1. Arthur Conan Doyle’s short “The Mazarin Stone” is a short story concerning Holmes’s search for a Crown diamond called the Mazarin Stone. The short is unique out of Doyle’s portfolio in that is written in third-person, while most Holmes stories are written in first-person. Most of the short story takes place within Holmes’s Baker Street Residence and is dialogue between him and Count Negretto Slyvius, who he suspects took the Crown diamond. Watson is almost completely absent from the short story, appearing only in the very beginning of the story before reappearing at the end with the police.
2. The film version of Sherlock Holmes pits the sleuth against Lord Blackwood, who seeks to destroy Parliament with the use of black magic and dark arts, which he used to apparently rise from the dead. The Holmes in the film is equally as logical as his literary counterpart, but is more witty and womanizing than Doyle’s literary version. He also is portrayed as more of a fighter than his literary counterpart, engaging in bare-knuckle street fights in the film, but Ritchie’s film sticks true to Doyle’s recipe, as ultimately Holmes’s logic allows him to save the day.
3. Guy Ritchie’s version of Sherlock Holmes is a loose adaptation of the texts. The plot of the movie is an original story, with the two heroes (Holmes and Watson) adaptations of the literary heroes. Aside from those two, just two other characters are from Doyle’s texts: Watson’s bride-to-be Mary and Irene Adler, Holmes’s romantic interest. Adler, a one-off romantic interest in another short story, was chosen to be Holmes’s romantic interest in the film. Her backstory remains mostly the same from the short story, but Adler’s profession is changed to be a thief and she is divorced rather than married—making it appropriate for her to show romantic feelings toward Holmes as well.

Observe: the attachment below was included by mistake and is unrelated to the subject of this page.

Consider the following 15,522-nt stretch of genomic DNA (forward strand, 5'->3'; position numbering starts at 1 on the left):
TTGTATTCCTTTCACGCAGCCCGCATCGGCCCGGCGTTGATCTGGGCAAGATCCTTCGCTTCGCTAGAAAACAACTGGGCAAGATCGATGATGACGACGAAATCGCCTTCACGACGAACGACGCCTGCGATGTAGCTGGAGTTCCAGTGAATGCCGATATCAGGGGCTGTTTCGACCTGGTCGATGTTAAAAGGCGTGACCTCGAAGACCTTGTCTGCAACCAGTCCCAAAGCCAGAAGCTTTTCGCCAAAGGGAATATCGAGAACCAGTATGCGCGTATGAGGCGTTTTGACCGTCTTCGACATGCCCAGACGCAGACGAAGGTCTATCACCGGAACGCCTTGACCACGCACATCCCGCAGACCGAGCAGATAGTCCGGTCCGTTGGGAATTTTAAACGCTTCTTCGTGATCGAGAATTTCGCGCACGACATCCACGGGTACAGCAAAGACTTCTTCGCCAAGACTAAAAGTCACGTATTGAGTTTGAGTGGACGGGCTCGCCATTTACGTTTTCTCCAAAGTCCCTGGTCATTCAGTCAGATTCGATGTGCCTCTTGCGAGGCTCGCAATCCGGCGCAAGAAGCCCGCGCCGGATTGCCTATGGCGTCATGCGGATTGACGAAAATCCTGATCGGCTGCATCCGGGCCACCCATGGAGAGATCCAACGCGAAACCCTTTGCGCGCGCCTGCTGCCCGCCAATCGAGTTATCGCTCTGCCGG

This article was a breakdown of the polarizing fight scenes in the film, which some saw as an unnecessary addition to the film and Holmes’s character. The fighting style, bartitsu, was actually used as a reference in a Holmes short story, erroneously called “baritsu,” which Holmes used a tactic from the style to slip out of an enemy’s grip and send him over the edge of a waterfall. The film’s fight choreographer Richard Ryan said the fight styles were modeled off of a type of kung fu Robert Downey Jr. practices, Wing Chun, which has vertically oriented punches like the film style used. Ryan said they added in the scenes of Holmes breaking down his attacks as way to show how logical Holmes is, even in fighting.
Gawker went and found the script for the Sherlock Holmes film after a quote from Robert Downey Jr. set off the blogosphere with rumors that Ritchie’s adaptation was going to be a gay love story, equally causing praise and horror over the supposed decision. The scene in question Downey’s comment referenced was the one where Watson lets Holmes know he is getting married.
I put these two together because they both make reference to the changes in Holmes’s appearance for the film—the lack of a Deerstalker cap and magnifying glass, and the addition of his long hair, five o’clock shadow, and his fighting prowess. The Wired article posed the question if people were ready to see Holmes like that, and the blogger’s review of the article felt the characterization was too much of a departure from the text.
5. Ritchie’s addition of fighting scenes are meant to be a refreshing addition to the Holmes character and function like that in the film, but purists would find it a desecration of the Holmes character. Purists would find the fight scenes an unnecessary addition because he is not a brawler like the Holmes of the film; Doyle rarely wrote scenes where Holmes would fight. However, Ritchie uses them to show Holmes’s skill and logic, while also playing on Downey’s masculinity. Holmes is shown to be an expert fighter in the film, and uses his logic and knowledge of the human body to inflict maximum damage in his strikes. Ritchie’s transitioning of Holmes’s customary logic to the fight scenes is fresh, albeit Hollywood-esque take on Holmes and his intellect (after all, violence is a moneymaker) but it’s not enough of a true departure from the Holmes character for it to be a desecration of the character.